Most kids don’t learn time management naturally. As parents, we so often feel like our students don’t manage their time well. Join us as we discuss the facts about teaching time management more effectively. This round table will have information for parents of all age students, but will be particularly helpful to families with children who are middle school and high school age.
There is a direct correlation between parental involvement and student success. The ultimate goal is that they will be independent, but maintain your expectations appropriately. Nothing can replace an engaged parent/instructor. Every child is different, and each child achieves a degree of independence at their own pace.
You set the “tone” for your home as the emotional barometer for your children to look to for guidance. Healthy parents raise healthy kids. Emotional intelligence is taught, not caught.
Particularly if you have a child with ADHD and time management issues, we encourage you to recognize the following:
- Teach to their strengths, not their weaknesses, and be intentional about your encouragement (catch them doing it “right”).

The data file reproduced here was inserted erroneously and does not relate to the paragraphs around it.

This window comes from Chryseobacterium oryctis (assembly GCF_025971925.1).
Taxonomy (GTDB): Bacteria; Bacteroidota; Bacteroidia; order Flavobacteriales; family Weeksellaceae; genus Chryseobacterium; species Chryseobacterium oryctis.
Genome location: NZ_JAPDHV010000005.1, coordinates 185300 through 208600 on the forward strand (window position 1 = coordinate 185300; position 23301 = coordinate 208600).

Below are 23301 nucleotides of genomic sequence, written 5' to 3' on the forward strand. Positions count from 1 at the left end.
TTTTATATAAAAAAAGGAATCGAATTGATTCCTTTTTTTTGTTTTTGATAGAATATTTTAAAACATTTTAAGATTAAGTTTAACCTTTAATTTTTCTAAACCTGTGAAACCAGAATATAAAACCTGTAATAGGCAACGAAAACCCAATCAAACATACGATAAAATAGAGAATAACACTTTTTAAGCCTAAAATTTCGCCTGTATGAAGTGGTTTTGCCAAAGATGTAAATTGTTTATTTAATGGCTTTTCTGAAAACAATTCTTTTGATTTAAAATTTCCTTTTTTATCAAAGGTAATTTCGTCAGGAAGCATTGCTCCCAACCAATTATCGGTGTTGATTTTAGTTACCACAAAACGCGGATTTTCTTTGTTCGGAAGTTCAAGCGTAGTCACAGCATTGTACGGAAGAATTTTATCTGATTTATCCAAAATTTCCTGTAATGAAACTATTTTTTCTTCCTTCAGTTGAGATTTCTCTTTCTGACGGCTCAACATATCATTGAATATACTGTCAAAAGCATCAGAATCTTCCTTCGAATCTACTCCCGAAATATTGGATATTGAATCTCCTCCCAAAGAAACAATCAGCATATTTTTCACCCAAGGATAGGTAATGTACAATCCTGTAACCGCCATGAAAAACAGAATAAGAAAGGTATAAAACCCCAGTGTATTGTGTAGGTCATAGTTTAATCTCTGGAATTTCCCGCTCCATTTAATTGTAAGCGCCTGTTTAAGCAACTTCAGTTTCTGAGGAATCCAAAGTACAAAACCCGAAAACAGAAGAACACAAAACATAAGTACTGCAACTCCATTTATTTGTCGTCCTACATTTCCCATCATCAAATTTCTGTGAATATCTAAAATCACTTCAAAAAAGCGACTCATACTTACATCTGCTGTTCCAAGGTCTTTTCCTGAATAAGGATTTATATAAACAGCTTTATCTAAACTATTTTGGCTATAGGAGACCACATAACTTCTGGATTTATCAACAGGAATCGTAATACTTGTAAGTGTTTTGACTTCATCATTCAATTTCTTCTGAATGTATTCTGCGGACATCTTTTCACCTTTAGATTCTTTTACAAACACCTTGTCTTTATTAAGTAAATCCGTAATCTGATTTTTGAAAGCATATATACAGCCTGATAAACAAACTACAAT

- Be careful of saying “you’re not paying attention.” There is a circus going on in their head—could you pay attention with that happening?
- “I forgot” is not an excuse—it is truth. Don’t be angry for what they cannot control.
- They don’t mean to misbehave and blurt things out (the part of their brain that controls impulse is not as tuned in). It’s more encouraging to them if you gently redirect without making them feel guilty.
- Transitions are VERY difficult—anticipate them and help students stay engaged. Let students know ahead of time that you will be stepping into another phase of their academic day. These kids really benefit from a “transitional break” to stretch, take a breath, and reorient their focus.
- A neurodivergent brain holds information differently than a neurotypical brain and sometimes needs more repetition/hooks. In these instances, you can ease their anxiety by offering smiling encouragement.
- Large projects, or what SEEM to be large projects to them, need to be broken down into smaller elements. Don’t expect them to know how to do this. Help them think through the project in “bite-sized” chunks.
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If you have any questions, you can schedule a conversation with a Placement Specialist.Get in Touch
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